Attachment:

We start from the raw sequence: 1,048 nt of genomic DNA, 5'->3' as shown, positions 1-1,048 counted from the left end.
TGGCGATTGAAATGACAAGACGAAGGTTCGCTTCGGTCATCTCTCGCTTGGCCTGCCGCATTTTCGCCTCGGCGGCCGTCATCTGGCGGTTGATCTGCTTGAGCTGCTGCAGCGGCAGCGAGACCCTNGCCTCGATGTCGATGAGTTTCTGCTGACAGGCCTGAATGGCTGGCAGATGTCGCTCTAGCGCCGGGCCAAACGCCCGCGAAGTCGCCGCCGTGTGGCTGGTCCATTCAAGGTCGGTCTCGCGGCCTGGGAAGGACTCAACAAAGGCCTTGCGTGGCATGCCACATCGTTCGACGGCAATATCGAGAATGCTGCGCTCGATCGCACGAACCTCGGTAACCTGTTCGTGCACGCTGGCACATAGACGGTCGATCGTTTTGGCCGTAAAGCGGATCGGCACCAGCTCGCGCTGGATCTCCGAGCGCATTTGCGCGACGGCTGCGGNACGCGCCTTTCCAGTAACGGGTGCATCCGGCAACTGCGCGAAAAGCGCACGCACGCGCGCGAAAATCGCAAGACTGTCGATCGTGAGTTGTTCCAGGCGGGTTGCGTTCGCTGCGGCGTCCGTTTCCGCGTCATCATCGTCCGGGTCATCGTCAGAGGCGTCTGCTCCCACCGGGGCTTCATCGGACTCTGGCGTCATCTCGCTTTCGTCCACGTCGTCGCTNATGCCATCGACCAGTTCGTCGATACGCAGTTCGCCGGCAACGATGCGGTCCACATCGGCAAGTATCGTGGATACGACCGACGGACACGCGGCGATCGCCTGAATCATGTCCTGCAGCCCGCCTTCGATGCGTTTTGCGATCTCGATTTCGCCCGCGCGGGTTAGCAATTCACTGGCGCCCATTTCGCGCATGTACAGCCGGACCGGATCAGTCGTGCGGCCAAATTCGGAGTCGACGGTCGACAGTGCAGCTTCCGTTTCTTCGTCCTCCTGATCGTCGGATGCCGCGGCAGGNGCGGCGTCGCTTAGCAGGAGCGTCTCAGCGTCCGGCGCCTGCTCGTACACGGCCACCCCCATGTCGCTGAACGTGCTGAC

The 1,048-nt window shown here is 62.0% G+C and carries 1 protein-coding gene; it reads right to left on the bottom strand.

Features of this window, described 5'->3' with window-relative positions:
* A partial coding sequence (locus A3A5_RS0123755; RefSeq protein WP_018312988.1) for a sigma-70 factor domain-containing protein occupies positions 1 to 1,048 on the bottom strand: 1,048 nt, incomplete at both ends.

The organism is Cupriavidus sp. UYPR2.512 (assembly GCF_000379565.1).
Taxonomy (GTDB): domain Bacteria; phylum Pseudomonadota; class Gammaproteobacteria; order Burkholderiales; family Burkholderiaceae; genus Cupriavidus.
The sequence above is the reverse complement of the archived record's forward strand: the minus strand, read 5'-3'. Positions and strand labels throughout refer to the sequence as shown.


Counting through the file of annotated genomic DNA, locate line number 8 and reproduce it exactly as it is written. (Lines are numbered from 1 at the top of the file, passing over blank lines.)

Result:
The sequence above is the reverse complement of the archived record's forward strand: the minus strand, read 5'-3'. Positions and strand labels throughout refer to the sequence as shown.